• Put conflict in every sentence, paragraph, page. There are seven types of conflict in storytelling and writing. There is man vs. self, man vs. man, man vs. society, man vs. nature, etc. These struggles, elements of conflict, are the core in any good story. We need heroes. We need anti-heroes. We need villains. We need to have our characters tortured by their circumstances. Think about all the ways you could bring your characters to their knees and test their spirits, and put that in your story plans.
  • Pay attention to the news. Right now, the United States, and the world, are in teetering on the edge. The edge shifts from day-to-day, or could be all of everything, global warming, politics, pollution, economy, fake news, malware attacks, prejudice, even war. How does it feel? How do others feel? How are they responding? Are they hoarding food or money, just in case? Protesting? Apathetic? Terrified? An ostrich, head in the sand, disconnected from the world around them? Take note of all these attitudes, behaviors, and responses to the world around you and them. It’s all good fodder for the characters in your book.
  • Look for stories, and stories within stories. A well-written book doesn’t have one plot. It often has several plots, sub-plots, stories within stories with the same or different characters. Maeve Binchy specialized in writing about characters, each with their own plot lines, weaving them in and out, until they merged together at the end, surprising the reader. Look at all the stories around you, little stories like the man who forgot his wallet and realized it at the grocery checkout, and breaks down in tears not because he forgot his money but because he wife died a week ago and this is the first time in 30 years he’s shopped for himself. Or big stories of a cheerleader a month from graduation at the top of her class, who finds out she has cancer, two weeks after her mother died of cancer, and her father dies of a heart attack two days later, and she has to go on. Every moment is a moment for story, and within every story is another story, maybe three or four.

Writers in the Grove features more writing tips and advice on writing for all your writing challenges as well as NaNoWriMo. Subscribe to our site by email or add us to your feed reader to keep us close as you tackle your next writing project.

If you are in the Portland, Oregon, area, please join us at our Monday morning workshops from 9-11:30 AM at the Forest Grove Community and Senior Center, and on the second Saturday of the month at the Forest Grove Library.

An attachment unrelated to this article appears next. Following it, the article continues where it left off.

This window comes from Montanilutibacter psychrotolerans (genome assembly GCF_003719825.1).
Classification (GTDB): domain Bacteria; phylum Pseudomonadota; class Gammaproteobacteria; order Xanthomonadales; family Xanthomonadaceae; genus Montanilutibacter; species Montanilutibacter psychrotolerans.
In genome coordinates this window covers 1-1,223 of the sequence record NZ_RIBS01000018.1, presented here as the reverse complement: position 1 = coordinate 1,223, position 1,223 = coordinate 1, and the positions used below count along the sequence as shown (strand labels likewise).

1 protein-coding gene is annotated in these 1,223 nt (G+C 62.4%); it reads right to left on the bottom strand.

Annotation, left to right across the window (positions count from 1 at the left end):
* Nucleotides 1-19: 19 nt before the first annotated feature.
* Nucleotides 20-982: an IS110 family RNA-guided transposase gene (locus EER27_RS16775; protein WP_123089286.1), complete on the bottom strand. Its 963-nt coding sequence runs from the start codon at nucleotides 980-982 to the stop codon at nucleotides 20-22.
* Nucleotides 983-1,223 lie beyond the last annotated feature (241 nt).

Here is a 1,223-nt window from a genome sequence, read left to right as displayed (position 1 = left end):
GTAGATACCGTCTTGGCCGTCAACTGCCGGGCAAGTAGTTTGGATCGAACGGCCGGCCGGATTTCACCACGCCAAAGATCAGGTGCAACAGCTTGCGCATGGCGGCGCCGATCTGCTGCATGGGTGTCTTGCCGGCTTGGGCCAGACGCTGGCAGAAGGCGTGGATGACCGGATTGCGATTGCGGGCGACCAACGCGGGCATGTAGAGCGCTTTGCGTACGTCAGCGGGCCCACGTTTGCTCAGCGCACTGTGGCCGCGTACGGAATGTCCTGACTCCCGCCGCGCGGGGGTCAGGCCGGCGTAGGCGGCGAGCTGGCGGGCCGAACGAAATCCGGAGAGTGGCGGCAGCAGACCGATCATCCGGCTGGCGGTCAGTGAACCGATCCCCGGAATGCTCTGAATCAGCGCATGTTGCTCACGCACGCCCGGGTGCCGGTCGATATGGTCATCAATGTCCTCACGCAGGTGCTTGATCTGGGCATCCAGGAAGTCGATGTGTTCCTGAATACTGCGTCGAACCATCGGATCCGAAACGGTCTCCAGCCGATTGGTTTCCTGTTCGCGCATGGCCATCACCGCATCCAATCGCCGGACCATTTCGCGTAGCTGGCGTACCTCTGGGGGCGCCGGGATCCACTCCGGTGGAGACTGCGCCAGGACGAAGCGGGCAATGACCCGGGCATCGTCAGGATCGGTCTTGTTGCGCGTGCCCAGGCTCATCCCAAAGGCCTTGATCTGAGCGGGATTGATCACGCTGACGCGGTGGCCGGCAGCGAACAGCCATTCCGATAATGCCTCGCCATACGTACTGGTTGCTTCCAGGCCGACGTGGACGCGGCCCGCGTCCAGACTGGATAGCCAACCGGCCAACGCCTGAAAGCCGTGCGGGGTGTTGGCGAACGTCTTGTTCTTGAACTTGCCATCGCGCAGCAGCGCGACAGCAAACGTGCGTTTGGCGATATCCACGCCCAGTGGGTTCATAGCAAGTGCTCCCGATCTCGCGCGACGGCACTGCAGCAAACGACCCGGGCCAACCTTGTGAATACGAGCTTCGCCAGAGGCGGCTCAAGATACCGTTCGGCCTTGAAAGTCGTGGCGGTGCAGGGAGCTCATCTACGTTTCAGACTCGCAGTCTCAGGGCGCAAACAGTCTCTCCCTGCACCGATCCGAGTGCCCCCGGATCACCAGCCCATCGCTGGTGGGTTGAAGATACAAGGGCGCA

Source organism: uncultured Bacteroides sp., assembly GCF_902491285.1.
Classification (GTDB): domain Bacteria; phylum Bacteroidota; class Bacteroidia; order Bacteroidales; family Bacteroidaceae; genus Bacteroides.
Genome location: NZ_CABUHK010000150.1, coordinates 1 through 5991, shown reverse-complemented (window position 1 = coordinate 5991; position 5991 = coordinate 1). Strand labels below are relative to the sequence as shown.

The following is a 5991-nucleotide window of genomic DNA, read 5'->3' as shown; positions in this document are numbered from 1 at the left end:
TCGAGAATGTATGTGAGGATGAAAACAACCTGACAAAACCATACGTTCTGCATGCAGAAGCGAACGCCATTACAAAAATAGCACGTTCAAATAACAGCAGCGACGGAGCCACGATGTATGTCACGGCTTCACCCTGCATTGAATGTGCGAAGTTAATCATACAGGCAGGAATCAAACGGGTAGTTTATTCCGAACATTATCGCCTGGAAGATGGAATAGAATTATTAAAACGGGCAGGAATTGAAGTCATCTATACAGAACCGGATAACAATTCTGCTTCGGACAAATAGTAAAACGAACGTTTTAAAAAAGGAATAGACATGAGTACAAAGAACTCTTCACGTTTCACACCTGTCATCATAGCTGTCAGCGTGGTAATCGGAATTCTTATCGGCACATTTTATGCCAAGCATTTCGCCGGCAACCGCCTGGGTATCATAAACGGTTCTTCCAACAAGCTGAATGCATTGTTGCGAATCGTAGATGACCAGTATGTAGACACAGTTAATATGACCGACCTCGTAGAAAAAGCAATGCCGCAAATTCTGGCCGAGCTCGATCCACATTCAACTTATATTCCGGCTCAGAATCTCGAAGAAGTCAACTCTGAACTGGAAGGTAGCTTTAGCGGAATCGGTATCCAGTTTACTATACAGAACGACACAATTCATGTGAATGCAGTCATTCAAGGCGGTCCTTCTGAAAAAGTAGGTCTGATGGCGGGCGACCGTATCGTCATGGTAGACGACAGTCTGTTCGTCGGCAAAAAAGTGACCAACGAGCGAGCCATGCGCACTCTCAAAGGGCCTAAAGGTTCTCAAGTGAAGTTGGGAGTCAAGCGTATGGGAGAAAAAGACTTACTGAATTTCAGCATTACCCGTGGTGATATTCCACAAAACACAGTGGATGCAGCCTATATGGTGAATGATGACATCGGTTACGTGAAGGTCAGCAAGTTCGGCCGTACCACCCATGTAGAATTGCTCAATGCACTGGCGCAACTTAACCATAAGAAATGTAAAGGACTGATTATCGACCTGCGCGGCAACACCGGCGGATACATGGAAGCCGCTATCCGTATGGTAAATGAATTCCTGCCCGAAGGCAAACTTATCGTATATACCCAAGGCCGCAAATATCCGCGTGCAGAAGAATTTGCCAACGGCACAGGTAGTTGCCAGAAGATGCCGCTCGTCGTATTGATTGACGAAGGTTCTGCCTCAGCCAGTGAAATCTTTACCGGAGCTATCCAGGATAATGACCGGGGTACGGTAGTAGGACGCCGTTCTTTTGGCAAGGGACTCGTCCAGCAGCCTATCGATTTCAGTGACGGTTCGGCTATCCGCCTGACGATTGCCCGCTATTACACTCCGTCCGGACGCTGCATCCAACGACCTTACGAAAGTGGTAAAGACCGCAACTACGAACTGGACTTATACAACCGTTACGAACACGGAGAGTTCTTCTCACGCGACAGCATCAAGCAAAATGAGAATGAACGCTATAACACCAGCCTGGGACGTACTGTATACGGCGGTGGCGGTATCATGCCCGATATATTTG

NaNoWriMo Tips: Your Writer’s Toolbox

Here on Writers on the Grove, we’ve been adding articles to help you add to your writer’s toolbox. A writer’s toolbox is a collection of reference material that helps the writer write.

Your writer’s toolbox could be digital, files stored in a folder on your computer. Or it could be in a file folder grouped by type of reference. Or in a notebook, the preferred method of many writers, with tabs segregating the various reference types.

Your writer’s toolbox isn’t limited to a single project, novel, or writing type. It is a reference guide to support your writing needs such as a list of common measurement conversions from metric to imperial, forms and templates for character and worldbuilding development, descriptions of genres and themes, cheat sheets, and whatever you need to keep you writing.

Whatever your method of storage, before, during, and after NaNoWriMo is the time to put that toolbox in order to help you write your stories.

What Goes Into Your Writer’s Toolbox

What goes into your writer’s toolbox? Anything that helps you write. Here are some examples:

  • Peter Halasz’s Writing Cheatsheet is a tightly packed collection of plot and character guides, specifics, and breakdowns.
  • Forms for character descriptions and personality traits.
  • Forms for place/location descriptions.
  • Forms for worldbuilding.
  • Plot and storyboarding guides and forms.
  • Notes from writing workshops and classes.
  • Pictures of places and characters.
  • Mind mapping forms.
  • Genre descriptions.
  • References that list reference material such as geometric shapes, how to describe and critic art, names and descriptions of shoe typing techniques, a reference guide for typical travel times for various forms of transportation, hair colors and hair style descriptions and names, measurement conversion charts, color names, whatever it is that you can flip to and glance at for the answer, and keep writing.

Some writers create a book for each project they are writing. Others keep one book as a reference guide and keep adding to it as they learn new writing techniques and find references.

It is your writer’s toolbox, and you get to choose whatever tools you need in your kit to keep you going through all your writing projects.

You can find more writing tips, NaNoWriMo prompts, and writing tips for NaNoWriMo on our Writers in the Grove site.

NaNoWriMo Tips: Battle Your Demons